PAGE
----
The loan we had originally was considered a jumbo loan because it didn’t meet those requirements and wasn’t guaranteed, and had a higher interest rate. Once we put our bonus money toward the loan, we were able to refinance for a conforming loan with the lower interest rates (we went from about 6.75% to about 4.125%). Plus, we achieved 20% equity in our home and were able to stop paying PMI, the insurance you pay before that marker. That made about a $1,500 difference in monthly cash flow—a huge win—after a lot of effort!

Since both Mark and I were working full time, we had employed a nanny to help out. When making cuts, I decided to switch from our nanny of eight years to au pairs, who would live with us for one year each, sacrificing some salary for room and board. I worked with a company that arranges for international students to spend time in the United States. I didn’t like the idea at all of having someone living with us, but the switch would save us another $1,500 a month. (So far, we’ve had three au pairs, and everything’s gone great.)

We also tackled some other areas, like eating out, which saved about $500 per month (we’re up to $3,500 in monthly savings, if you’re keeping track!). I know spending $500 a month on eating out sounds like a lot, but for a family of six—including the au pair—that’s only dinner out four times a month, spending about $15 per person each time. I had more time to shop and cook because of my new hours, and I’d say it was the best thing that ever happened to our family. My kids were too young to realize that we were cutting our expenses, but I know they noticed that I was home more—and less stressed when I was.

While making all of these cuts, we also made sure to leave room for little luxuries so the transition wouldn’t be too hard. For example, we love wine, so we doubled our “bottle of wine at home” budget. Side note: There are some amazing bottles for less than $20 in any local wine store. That’s not to say that everything went perfectly all the time. Mark, who works in clean energy, was incredibly supportive—but we did have a “flare up” when I tried to swap his precious parmesan cheese block for a less expensive kind. There was a near revolt from my foodie husband, and I earned that some cutbacks are just not worth the fight.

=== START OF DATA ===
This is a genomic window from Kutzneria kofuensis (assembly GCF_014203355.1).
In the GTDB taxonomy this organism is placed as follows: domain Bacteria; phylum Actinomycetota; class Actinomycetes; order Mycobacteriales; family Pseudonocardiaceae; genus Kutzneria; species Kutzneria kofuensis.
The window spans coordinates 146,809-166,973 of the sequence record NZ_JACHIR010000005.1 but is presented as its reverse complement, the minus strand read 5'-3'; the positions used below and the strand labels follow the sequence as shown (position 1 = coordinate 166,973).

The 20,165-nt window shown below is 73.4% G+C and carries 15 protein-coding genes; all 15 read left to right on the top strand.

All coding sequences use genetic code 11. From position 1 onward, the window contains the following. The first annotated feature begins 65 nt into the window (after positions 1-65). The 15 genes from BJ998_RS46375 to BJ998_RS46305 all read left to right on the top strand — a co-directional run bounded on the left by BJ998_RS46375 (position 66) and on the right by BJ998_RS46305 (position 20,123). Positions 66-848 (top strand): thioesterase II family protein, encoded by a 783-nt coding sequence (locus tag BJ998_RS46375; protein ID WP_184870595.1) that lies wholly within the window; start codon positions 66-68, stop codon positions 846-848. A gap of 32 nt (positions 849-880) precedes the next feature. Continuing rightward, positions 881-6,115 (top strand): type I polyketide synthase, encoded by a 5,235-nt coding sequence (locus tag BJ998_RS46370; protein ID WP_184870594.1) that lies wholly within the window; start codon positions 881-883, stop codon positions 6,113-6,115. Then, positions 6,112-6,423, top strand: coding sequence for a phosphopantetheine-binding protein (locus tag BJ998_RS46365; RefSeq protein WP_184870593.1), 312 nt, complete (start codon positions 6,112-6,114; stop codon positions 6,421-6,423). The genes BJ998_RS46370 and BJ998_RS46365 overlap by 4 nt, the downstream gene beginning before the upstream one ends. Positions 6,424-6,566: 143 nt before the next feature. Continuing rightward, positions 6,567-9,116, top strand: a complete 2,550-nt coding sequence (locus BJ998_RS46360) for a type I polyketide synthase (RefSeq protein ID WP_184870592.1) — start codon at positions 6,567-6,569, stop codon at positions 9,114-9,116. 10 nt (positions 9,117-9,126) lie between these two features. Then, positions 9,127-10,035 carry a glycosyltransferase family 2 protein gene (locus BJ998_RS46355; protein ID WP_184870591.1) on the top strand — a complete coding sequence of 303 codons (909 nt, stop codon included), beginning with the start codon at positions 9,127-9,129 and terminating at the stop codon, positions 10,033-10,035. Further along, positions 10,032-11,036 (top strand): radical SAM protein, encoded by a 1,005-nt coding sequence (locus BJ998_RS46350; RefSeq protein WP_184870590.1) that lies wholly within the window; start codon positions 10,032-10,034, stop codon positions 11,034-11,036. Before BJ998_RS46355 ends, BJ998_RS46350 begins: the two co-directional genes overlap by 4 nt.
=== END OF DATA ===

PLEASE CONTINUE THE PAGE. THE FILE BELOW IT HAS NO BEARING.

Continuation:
Between these changes and a few more everyday tweaks, we managed to reduce our monthly spending by about $5,500 in the end.

The hardest part of the entire process wasn’t the actual spending less. It was the legwork of researching and finding the best lower-cost options, just when I was starting a new job. Refinancing a mortgage takes time, focus and paperwork. So does finding a great au pair service, writing the application and interviewing candidates. Plus, I had to get used to someone else living in my house… which actually turned out to be much easier than I thought. The au pairs tend to be really independent, and when they’re off duty, they usually aren’t around. I was worried about the transition, but my kids like having a fresh approach every year.

It took me two-and-a-half years to get myself into a role at the consulting firm where I could earn a good deal of sales commission, and we kept up our new spending habits throughout that time. In fact, I eventually ended up earning even more than I had at my old job when all my sales commissions were factored in, but at that point, we had already made structural changes in the big things and were able to save more than we ever had.

I’m no longer at my consulting job—I found my next position through a project for a company I ultimately decided I really wanted to join. When I read all of the research about the relationship between money and happiness, I can’t help but think that they’re completely different metrics. I was certainly very happy when I shared a basement apartment when I was just starting out, and no matter where life takes me, I know that I could be equally happy with far less than I have now.

How I Cut My Spending in Half to Take a Job I Loved | LearnVest

Libby Kane is the associate editor at LearnVest. After graduating from Wellesley College, where she was an editor at the Wellesley News, she joined the LearnVest team. Her work has appeared on the Huffington Post, Forbes, the Fiscal Times, and more. Libby spends her time visiting the best museums she can find—the mustier, the better. Follow Libby Kane on Twitter: @LibbyKane

Want more from LearnVest? Check out:

Confessions of a Trust Fund Baby

Be Career Fearless: 7 Tips From Intrepid Entrepreneurs